Nuša Šegrec: Yes, I think it’s an older term. I don’t like it, because people are not diagnoses. I think that it’s a little bit stigmatising. We always try to find a better word. In the Slovenian language, we didn’t find a good word for these patients. We try to at least say these are patients with the comorbidity of one mental disorder and another. But in the Anglo-Saxon world, they mostly use the term ‘patients with complex needs’. And I think it’s less stigmatising and actually says more. That means that someone has substance use disorder and comorbid mental disorder. This ‘complex needs’ term comes from complex needs of these patients, because they really have different areas that can be affected by the disease. This is in short what dual diagnoses are. We also use the term multiple diagnosis because they also have somatic disorders.

Ante Silić: It’s usually more than two. Another word that I would like to talk to you about is recovery. We have been using that word … It is not that long since we’ve started to use it. Is it because we have the luxury to use it now or are we trying to change things? What’s happening with recovery? What is … How is recovery different from remission?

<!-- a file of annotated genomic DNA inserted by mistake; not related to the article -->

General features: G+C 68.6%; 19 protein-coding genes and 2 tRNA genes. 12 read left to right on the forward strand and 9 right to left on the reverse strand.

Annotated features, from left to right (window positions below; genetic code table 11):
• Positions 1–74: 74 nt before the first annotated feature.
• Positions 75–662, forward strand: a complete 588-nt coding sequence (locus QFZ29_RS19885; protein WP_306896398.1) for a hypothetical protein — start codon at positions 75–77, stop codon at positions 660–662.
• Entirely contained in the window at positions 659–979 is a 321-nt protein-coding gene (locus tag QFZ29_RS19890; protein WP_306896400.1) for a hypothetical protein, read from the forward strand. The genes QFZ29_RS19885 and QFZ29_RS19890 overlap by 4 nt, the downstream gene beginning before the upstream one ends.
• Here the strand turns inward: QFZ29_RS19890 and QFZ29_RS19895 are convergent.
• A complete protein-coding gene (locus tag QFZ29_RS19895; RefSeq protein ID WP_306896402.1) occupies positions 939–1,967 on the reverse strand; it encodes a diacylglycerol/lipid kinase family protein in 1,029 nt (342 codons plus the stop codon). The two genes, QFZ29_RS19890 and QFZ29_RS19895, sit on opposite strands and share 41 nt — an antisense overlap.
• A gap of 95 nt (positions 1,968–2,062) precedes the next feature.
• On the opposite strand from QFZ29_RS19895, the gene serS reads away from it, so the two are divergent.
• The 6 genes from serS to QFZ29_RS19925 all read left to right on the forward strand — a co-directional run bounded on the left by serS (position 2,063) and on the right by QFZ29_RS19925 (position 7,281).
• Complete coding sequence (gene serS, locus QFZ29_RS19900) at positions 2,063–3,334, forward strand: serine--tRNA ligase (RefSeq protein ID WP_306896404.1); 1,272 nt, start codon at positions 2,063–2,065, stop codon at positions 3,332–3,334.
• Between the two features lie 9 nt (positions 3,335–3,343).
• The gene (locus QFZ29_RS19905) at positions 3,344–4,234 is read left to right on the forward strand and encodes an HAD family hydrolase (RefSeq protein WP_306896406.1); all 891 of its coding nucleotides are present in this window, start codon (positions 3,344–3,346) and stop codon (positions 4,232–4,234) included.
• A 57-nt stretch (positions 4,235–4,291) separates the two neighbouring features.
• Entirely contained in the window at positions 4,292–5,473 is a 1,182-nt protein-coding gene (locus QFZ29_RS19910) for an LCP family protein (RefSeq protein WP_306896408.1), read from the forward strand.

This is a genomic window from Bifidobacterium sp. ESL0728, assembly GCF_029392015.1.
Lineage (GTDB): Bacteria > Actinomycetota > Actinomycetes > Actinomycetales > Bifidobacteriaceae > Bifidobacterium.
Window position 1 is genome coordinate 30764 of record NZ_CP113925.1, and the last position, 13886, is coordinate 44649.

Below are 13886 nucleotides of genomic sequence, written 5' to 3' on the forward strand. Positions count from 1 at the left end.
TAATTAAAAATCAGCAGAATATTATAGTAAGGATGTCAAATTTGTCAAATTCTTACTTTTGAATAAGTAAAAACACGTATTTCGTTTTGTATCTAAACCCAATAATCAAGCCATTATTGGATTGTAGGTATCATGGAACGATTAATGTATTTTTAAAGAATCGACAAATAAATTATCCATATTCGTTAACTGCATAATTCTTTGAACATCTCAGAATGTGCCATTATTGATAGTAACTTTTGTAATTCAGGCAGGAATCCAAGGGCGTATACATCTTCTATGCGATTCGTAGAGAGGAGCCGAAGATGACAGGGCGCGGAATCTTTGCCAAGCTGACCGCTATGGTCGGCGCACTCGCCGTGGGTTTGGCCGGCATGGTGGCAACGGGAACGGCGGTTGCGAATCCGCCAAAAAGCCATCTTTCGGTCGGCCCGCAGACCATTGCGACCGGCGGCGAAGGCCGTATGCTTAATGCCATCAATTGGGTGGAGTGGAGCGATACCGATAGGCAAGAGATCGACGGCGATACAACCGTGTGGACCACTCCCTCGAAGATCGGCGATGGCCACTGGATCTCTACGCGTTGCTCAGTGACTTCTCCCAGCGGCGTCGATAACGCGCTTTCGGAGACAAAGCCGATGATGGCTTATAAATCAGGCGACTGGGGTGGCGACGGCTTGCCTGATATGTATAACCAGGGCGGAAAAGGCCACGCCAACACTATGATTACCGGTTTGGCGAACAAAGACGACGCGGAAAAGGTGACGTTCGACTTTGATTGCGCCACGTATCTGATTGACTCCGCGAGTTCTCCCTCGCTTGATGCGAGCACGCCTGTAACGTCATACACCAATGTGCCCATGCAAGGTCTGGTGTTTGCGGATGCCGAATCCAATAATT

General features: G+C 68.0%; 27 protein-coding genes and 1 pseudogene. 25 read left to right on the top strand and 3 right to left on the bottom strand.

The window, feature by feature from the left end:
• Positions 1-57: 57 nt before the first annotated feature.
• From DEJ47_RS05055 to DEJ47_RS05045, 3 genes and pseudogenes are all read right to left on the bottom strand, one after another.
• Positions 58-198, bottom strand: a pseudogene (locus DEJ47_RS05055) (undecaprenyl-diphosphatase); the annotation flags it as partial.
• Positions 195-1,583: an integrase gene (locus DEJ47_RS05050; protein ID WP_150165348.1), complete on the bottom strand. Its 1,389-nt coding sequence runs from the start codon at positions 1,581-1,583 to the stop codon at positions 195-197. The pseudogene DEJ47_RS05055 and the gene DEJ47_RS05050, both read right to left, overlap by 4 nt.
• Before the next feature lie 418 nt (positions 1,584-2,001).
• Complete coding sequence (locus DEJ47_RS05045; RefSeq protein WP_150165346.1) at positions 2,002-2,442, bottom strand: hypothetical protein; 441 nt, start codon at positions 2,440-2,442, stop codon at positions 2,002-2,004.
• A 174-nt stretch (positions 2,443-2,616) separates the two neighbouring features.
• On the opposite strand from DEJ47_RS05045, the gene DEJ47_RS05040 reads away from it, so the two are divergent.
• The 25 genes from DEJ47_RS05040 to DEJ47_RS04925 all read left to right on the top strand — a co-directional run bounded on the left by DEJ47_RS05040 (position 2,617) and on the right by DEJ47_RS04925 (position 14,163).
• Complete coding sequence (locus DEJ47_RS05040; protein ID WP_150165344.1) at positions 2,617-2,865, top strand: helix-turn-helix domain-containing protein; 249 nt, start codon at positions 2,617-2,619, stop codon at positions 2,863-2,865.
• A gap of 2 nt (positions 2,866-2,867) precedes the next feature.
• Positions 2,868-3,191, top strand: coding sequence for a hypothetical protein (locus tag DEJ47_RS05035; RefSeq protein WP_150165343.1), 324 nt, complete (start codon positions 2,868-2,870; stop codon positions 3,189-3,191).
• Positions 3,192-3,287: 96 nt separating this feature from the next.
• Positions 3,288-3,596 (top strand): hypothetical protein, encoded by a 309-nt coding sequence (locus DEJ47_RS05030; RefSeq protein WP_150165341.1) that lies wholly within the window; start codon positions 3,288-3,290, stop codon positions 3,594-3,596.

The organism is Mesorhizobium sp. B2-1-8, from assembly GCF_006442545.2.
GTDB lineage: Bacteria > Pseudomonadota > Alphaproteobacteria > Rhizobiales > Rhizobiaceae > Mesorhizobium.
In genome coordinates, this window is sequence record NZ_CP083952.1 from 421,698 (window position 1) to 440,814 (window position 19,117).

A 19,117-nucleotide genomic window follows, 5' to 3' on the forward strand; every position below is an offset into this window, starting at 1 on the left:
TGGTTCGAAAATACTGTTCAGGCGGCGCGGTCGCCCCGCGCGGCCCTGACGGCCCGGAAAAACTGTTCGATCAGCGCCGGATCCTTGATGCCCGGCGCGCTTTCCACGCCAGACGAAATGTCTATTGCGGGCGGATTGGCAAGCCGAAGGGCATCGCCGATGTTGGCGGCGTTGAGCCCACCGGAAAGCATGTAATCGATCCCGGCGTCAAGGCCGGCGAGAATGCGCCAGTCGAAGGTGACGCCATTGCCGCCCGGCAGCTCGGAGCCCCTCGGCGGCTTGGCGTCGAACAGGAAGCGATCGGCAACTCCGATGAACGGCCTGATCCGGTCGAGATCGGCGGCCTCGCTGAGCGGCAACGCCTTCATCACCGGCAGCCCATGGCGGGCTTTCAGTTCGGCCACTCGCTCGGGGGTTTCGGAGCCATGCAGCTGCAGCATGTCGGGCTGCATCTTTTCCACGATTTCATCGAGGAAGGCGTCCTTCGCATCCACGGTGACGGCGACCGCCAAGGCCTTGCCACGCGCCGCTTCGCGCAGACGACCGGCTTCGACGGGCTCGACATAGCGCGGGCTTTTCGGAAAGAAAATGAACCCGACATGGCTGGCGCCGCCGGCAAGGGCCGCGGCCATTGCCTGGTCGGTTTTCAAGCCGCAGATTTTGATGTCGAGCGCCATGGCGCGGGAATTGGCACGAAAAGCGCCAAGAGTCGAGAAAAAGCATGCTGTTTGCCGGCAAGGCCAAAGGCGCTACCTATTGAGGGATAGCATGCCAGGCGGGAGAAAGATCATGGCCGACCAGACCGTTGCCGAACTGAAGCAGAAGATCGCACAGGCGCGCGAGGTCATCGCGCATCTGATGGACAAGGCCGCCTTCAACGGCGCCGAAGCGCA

Nuša Šegrec: How is recovery different from remission? Yes. We have to focus on different phases of the treatment if you agree. Of course, we want symptomatic recovery. We want for the patient that symptoms are relieved, that he’s not so much under their influence, because they affect everyday living. We all know that. But it’s not the symptoms we want to get rid of, if I can say so. Recovery is much more. Of course, it’s a very personal term because we don’t have this medicine anymore, I hope so, a one-fits-all, but we need to go for more personalised medicine. Of course, we can talk in general about recovery, but I think for every patient it is very important to have his own goals short term, long term, and then try to achieve some changes. Of course, we all want premorbid recovery or an even better functioning but we have to be realistic.